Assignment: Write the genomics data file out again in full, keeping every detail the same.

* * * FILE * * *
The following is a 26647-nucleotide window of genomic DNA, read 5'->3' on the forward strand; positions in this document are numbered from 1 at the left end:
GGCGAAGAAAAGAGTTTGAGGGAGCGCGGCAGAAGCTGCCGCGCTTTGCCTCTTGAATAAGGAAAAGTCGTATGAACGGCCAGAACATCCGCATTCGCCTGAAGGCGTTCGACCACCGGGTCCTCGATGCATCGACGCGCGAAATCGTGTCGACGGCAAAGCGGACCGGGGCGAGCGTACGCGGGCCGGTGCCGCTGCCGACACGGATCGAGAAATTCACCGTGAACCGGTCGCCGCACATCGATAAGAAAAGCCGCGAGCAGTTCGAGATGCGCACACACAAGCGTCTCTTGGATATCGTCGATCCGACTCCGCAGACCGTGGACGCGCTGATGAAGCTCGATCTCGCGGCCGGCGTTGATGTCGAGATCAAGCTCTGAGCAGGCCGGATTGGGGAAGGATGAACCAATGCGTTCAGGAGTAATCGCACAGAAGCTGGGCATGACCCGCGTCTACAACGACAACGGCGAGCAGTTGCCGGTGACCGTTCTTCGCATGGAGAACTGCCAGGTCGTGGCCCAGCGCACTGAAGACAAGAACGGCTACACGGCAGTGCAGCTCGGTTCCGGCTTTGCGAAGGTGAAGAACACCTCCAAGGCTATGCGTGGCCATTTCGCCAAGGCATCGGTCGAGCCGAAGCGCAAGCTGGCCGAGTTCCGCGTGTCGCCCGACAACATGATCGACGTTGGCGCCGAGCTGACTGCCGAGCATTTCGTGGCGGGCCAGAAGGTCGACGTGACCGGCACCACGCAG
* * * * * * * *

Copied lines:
The following is a 26647-nucleotide window of genomic DNA, read 5'->3' on the forward strand; positions in this document are numbered from 1 at the left end:
GGCGAAGAAAAGAGTTTGAGGGAGCGCGGCAGAAGCTGCCGCGCTTTGCCTCTTGAATAAGGAAAAGTCGTATGAACGGCCAGAACATCCGCATTCGCCTGAAGGCGTTCGACCACCGGGTCCTCGATGCATCGACGCGCGAAATCGTGTCGACGGCAAAGCGGACCGGGGCGAGCGTACGCGGGCCGGTGCCGCTGCCGACACGGATCGAGAAATTCACCGTGAACCGGTCGCCGCACATCGATAAGAAAAGCCGCGAGCAGTTCGAGATGCGCACACACAAGCGTCTCTTGGATATCGTCGATCCGACTCCGCAGACCGTGGACGCGCTGATGAAGCTCGATCTCGCGGCCGGCGTTGATGTCGAGATCAAGCTCTGAGCAGGCCGGATTGGGGAAGGATGAACCAATGCGTTCAGGAGTAATCGCACAGAAGCTGGGCATGACCCGCGTCTACAACGACAACGGCGAGCAGTTGCCGGTGACCGTTCTTCGCATGGAGAACTGCCAGGTCGTGGCCCAGCGCACTGAAGACAAGAACGGCTACACGGCAGTGCAGCTCGGTTCCGGCTTTGCGAAGGTGAAGAACACCTCCAAGGCTATGCGTGGCCATTTCGCCAAGGCATCGGTCGAGCCGAAGCGCAAGCTGGCCGAGTTCCGCGTGTCGCCCGACAACATGATCGACGTTGGCGCCGAGCTGACTGCCGAGCATTTCGTGGCGGGCCAGAAGGTCGACGTGACCGGCACCACGCAG